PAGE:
Flat tire and hunger for adventure starts a quest for mods

4runner flat tire bfg at Perhaps slightly inspired by Zach Bowman’s mega adventure or the memories of my own African safari adventure, my wife and I have decided on a family road trip into the great white north this summer. The plan is to pack up the trusty 4Runner and drive toward Portland, Maine, from where we will take the fast ferry to Nova Scotia, if it actually runs this summer. There we would basically just drive around, stopping in various places for a night or three. This trip would of course require me to properly prepare the 4Runner, which is to say I’d have an excuse to perform unnecessary mods to it just because I could sort of justify them. I was planning to upgrade the lighting, perhaps get new tires, and some kind of a cargo management. I would also add stuff that I should already have in the vehicle such as: a first aid kit, flashlight, emergency tools, shovel, perhaps an air compressor, fire extinguisher. Little did I know that a simple trip to New York City would show me just how unprepared I was for a real road trip. 4runner flat tire steel wheel spare It was a sunny, if a bit chilly, late Saturday morning. I was in the middle lane of I-90 going around 75mph. My son was vast asleep, my wife was watching something on her iPad with headphones on, and my daughter was reading. Suddenly I heard a pop, as if I ran over something and it hit the bottom of the car. It wasn’t loud, sort of like running over any kind of road debris, but enough for my daughter ask what it was. Wife and son were unfazed. Then I realized that that I have gotten a flat tire. The vehicle didn’t change direction, didn’t become unstable, or anything dramatic like that. The right rear seemed lower and more wind/tire noise started coming from there. It was not a blow-out but rather a simple flat. I pulled over onto the shoulder where the road was a bit wider due to an ending of a long on-ramp. Left tires were about a foot off the white line and the right tires about three feet off the guardrail. Right rear tire was completely flat, as pictured above. This was far from an ideal place, especially since just days before a Massachusetts State Trooper was killed not far from there when his cruiser was, which was stopped on the shoulder, was rear-ended. But I had nowhere else to go as the next exit was miles away and I knew that there wasn’t many other places to stop and safely change the wheel. AAA was no help as they don’t service interstates. They transferred me to the state police and they came just as I put the spare on. big nuts Few observations:

  • The procedure to drop the spare from the bottom of a 4Runner is rather complicated. It requires an assembly of an extension wrench about three feet long.
  • Then there is the jack that has to be put under the live rear axle and raised using the same three foot long contraption of wrenches and things.
  • Assembling the said contraption was rather challenging, especially for someone who has never done it, especially on the side of the road, with the whole family in the car. It would make for a great 24 Hours of Lemons penalty.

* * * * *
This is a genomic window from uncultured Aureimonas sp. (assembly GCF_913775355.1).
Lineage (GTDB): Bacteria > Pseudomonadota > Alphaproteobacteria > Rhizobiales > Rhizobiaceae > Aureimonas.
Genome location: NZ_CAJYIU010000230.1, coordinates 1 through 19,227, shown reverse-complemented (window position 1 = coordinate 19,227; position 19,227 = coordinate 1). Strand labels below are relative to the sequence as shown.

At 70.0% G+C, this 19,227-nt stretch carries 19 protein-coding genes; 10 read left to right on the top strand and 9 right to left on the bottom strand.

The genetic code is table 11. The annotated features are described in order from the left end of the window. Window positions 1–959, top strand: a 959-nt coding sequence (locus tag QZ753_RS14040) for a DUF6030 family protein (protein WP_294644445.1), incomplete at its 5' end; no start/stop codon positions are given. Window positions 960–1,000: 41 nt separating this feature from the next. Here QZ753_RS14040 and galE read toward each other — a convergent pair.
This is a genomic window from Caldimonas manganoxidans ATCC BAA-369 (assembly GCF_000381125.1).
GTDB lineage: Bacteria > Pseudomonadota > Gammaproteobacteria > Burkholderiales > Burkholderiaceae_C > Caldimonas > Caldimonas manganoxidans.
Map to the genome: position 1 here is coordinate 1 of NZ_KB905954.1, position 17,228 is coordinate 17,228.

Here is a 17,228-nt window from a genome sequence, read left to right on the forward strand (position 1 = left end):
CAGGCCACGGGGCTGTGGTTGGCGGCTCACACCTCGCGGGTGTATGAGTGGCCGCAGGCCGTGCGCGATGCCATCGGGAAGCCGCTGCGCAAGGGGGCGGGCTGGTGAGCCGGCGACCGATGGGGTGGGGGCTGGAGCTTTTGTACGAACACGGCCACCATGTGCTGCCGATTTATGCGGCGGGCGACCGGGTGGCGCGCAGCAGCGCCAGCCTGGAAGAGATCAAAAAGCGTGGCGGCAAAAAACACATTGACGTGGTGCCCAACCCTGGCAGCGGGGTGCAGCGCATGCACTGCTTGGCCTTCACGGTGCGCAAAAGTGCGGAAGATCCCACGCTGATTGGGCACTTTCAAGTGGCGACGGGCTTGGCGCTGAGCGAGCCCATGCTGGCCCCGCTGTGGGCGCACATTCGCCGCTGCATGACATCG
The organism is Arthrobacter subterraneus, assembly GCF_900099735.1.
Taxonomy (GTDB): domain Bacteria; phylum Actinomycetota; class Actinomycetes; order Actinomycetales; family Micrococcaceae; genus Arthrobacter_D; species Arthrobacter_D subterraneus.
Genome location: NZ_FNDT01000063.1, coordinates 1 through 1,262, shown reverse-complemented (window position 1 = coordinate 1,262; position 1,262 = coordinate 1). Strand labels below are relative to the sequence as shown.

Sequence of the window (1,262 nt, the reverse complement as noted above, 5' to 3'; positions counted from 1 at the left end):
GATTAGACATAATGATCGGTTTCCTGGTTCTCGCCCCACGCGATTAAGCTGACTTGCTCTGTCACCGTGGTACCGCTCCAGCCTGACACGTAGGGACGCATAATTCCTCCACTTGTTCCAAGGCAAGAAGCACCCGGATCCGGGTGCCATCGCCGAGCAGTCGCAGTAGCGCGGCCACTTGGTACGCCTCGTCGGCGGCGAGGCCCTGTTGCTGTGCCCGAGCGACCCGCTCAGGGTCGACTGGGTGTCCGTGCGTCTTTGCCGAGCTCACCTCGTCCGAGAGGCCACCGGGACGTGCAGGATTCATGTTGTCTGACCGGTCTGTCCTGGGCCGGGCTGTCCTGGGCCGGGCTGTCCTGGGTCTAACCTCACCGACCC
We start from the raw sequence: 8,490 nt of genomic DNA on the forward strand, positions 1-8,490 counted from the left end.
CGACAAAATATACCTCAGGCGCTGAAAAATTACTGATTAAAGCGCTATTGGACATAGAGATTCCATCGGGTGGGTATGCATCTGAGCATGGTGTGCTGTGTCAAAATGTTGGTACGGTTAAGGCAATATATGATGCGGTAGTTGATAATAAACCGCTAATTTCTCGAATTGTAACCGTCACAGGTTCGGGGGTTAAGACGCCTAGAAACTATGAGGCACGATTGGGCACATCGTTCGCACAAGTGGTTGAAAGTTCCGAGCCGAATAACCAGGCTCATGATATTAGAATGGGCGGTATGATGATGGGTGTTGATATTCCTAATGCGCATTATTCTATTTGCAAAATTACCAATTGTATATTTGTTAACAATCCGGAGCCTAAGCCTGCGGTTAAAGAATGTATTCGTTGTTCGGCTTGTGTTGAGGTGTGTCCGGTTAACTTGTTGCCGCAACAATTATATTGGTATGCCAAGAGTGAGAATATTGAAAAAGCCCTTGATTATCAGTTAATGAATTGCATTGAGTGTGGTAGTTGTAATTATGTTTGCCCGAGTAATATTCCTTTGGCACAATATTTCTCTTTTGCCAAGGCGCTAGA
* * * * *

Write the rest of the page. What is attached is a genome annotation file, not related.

• The whole thing sure as hell made me a little uncomfortable, I wish I practiced it before.
  • There are six really big lugnuts on each wheel. That actually gave an appreciation for this vehicle.
  • Why do I even have locking lugnuts?
  • The 265/70-17 BFG A/T tire on an 17×8 alloy wheel is damn heavy, felt like 80 pounds heavy.
  • I didn’t even attempt to put the flat tire onto the under-car pulley contraption on the side of the road, I just jammed it into the trunk.
  • Cars were zipping by in the right lane at 80mph plus.
  • Drivers were completely oblivious to me on the side on the road, under the car, just a few feet away. Many were yapping on phones.
  • People merging onto the highway were even worse, I actually waved at a few to move over.

Once we were back on our way, about half a mile down the road, I noticed a Jeep with a flat tire. I assume the same debris on the road got him, possibly from an earlier accident. The hole in my tire was rather large, perhaps a quarter inch in diameter, which is the reason why the tire went flat so quickly. I brought it to have it patched at Ciro’s Auto Repair, where the mighty-ish Lada currently is, and they showed me the internal tire damage and suggested that I buy some new tires. 2016 Toyota 4Runner TRD Pro sr5 facelift front difference Given the planned road trip, I was thinking of replacing the tires anyway as they are six years old and have about 40,000 miles on them. Now the typical questions were:

  • What tire do I get? Everyone seems to LOVE the BFG A/T KO2 but they’re pricey.
  • What size do I get? 265 or do I want to go 275? 275s look cooler, raise the truck a bit and fill in the fender gaps nicely, but lower gas mileage, possibly effect handling and are heavier.
  • Paint the existing wheels? I don’t love them but perhaps they would look nicely painted gun metal gray?
  • Get new wheels? The 4Runner TRD Pro wheels look super nice (pictured above), are kinda affordable but are oddly half an inch narrower. I nixed after-market wheels.
  • Stick with alloy wheels or get steel wheels? Steelies look cool, are stronger, but heavier. But they also look kinda cheap and I already have one of the cheapest cars in my hood.

After much research I splurged and ordered a set of BFG A/T KO2 tires. The old ones have been great and I keep hearing how much better the KO2s are. And I ordered them in the stock 265 size because they’re already over-sized. And I am sticking with alloy wheels because they are lighter and nicer, but I just don’t know which wheels yet, or if I get ’em painted. In the future I’ll write about what other mods I am planning for the trip. 2016 Toyota 4Runner TRD Pro sr5 facelift front side  

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